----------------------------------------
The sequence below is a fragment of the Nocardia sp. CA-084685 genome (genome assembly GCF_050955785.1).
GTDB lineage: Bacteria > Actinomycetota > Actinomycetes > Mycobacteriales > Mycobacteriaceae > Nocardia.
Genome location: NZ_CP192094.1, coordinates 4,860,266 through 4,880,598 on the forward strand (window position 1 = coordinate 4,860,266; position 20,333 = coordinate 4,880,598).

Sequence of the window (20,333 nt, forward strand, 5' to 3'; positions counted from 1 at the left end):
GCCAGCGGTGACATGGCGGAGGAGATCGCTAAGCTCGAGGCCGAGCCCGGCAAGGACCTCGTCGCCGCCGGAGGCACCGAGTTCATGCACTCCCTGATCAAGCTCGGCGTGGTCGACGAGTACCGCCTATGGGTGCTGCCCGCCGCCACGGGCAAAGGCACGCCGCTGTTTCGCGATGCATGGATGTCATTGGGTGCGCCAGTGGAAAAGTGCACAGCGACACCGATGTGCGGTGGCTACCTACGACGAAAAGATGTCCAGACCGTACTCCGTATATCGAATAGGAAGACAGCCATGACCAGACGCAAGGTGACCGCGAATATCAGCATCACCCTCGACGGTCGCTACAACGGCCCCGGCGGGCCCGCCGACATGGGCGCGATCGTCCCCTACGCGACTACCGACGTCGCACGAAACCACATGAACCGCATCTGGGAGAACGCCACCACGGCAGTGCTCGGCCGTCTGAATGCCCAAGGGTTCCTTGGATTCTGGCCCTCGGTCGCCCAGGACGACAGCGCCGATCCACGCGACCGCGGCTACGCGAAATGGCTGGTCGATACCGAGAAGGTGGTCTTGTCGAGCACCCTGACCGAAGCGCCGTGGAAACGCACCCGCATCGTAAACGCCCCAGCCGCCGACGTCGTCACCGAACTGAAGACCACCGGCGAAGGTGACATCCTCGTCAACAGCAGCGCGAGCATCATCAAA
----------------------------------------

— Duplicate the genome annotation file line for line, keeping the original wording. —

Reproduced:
The sequence below is a fragment of the Nocardia sp. CA-084685 genome (genome assembly GCF_050955785.1).
GTDB lineage: Bacteria > Actinomycetota > Actinomycetes > Mycobacteriales > Mycobacteriaceae > Nocardia.
Genome location: NZ_CP192094.1, coordinates 4,860,266 through 4,880,598 on the forward strand (window position 1 = coordinate 4,860,266; position 20,333 = coordinate 4,880,598).

Sequence of the window (20,333 nt, forward strand, 5' to 3'; positions counted from 1 at the left end):
GCCAGCGGTGACATGGCGGAGGAGATCGCTAAGCTCGAGGCCGAGCCCGGCAAGGACCTCGTCGCCGCCGGAGGCACCGAGTTCATGCACTCCCTGATCAAGCTCGGCGTGGTCGACGAGTACCGCCTATGGGTGCTGCCCGCCGCCACGGGCAAAGGCACGCCGCTGTTTCGCGATGCATGGATGTCATTGGGTGCGCCAGTGGAAAAGTGCACAGCGACACCGATGTGCGGTGGCTACCTACGACGAAAAGATGTCCAGACCGTACTCCGTATATCGAATAGGAAGACAGCCATGACCAGACGCAAGGTGACCGCGAATATCAGCATCACCCTCGACGGTCGCTACAACGGCCCCGGCGGGCCCGCCGACATGGGCGCGATCGTCCCCTACGCGACTACCGACGTCGCACGAAACCACATGAACCGCATCTGGGAGAACGCCACCACGGCAGTGCTCGGCCGTCTGAATGCCCAAGGGTTCCTTGGATTCTGGCCCTCGGTCGCCCAGGACGACAGCGCCGATCCACGCGACCGCGGCTACGCGAAATGGCTGGTCGATACCGAGAAGGTGGTCTTGTCGAGCACCCTGACCGAAGCGCCGTGGAAACGCACCCGCATCGTAAACGCCCCAGCCGCCGACGTCGTCACCGAACTGAAGACCACCGGCGAAGGTGACATCCTCGTCAACAGCAGCGCGAGCATCATCAAA